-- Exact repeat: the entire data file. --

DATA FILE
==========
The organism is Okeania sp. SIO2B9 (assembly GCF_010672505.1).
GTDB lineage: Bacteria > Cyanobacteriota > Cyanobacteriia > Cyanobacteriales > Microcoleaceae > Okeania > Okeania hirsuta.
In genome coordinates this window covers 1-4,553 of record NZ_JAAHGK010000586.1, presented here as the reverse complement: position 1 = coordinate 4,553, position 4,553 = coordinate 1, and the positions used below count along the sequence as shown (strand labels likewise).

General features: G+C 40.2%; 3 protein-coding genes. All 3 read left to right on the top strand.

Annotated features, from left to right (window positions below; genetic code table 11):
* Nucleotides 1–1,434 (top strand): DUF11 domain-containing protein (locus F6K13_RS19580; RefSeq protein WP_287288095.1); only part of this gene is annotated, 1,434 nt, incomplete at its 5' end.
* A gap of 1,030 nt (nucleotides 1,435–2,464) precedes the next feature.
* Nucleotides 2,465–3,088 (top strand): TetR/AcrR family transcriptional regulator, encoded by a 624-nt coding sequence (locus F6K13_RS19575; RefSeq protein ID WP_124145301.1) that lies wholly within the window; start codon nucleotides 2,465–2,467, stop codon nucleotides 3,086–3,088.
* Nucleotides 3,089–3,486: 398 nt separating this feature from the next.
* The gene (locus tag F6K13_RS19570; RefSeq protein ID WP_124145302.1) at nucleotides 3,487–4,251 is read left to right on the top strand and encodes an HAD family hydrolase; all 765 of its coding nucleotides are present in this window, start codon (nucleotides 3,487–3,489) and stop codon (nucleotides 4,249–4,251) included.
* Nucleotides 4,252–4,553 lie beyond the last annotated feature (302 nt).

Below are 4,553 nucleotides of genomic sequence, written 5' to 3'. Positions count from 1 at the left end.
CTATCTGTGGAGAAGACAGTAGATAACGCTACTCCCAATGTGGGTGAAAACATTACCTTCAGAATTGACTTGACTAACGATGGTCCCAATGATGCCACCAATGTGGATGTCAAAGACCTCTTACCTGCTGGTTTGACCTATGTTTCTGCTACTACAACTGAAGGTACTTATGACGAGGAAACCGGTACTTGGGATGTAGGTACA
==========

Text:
The organism is Okeania sp. SIO2B9 (assembly GCF_010672505.1).
GTDB lineage: Bacteria > Cyanobacteriota > Cyanobacteriia > Cyanobacteriales > Microcoleaceae > Okeania > Okeania hirsuta.
In genome coordinates this window covers 1-4,553 of record NZ_JAAHGK010000586.1, presented here as the reverse complement: position 1 = coordinate 4,553, position 4,553 = coordinate 1, and the positions used below count along the sequence as shown (strand labels likewise).

General features: G+C 40.2%; 3 protein-coding genes. All 3 read left to right on the top strand.

Annotated features, from left to right (window positions below; genetic code table 11):
* Nucleotides 1–1,434 (top strand): DUF11 domain-containing protein (locus F6K13_RS19580; RefSeq protein WP_287288095.1); only part of this gene is annotated, 1,434 nt, incomplete at its 5' end.
* A gap of 1,030 nt (nucleotides 1,435–2,464) precedes the next feature.
* Nucleotides 2,465–3,088 (top strand): TetR/AcrR family transcriptional regulator, encoded by a 624-nt coding sequence (locus F6K13_RS19575; RefSeq protein ID WP_124145301.1) that lies wholly within the window; start codon nucleotides 2,465–2,467, stop codon nucleotides 3,086–3,088.
* Nucleotides 3,089–3,486: 398 nt separating this feature from the next.
* The gene (locus tag F6K13_RS19570; RefSeq protein ID WP_124145302.1) at nucleotides 3,487–4,251 is read left to right on the top strand and encodes an HAD family hydrolase; all 765 of its coding nucleotides are present in this window, start codon (nucleotides 3,487–3,489) and stop codon (nucleotides 4,249–4,251) included.
* Nucleotides 4,252–4,553 lie beyond the last annotated feature (302 nt).

Below are 4,553 nucleotides of genomic sequence, written 5' to 3'. Positions count from 1 at the left end.
CTATCTGTGGAGAAGACAGTAGATAACGCTACTCCCAATGTGGGTGAAAACATTACCTTCAGAATTGACTTGACTAACGATGGTCCCAATGATGCCACCAATGTGGATGTCAAAGACCTCTTACCTGCTGGTTTGACCTATGTTTCTGCTACTACAACTGAAGGTACTTATGACGAGGAAACCGGTACTTGGGATGTAGGTACA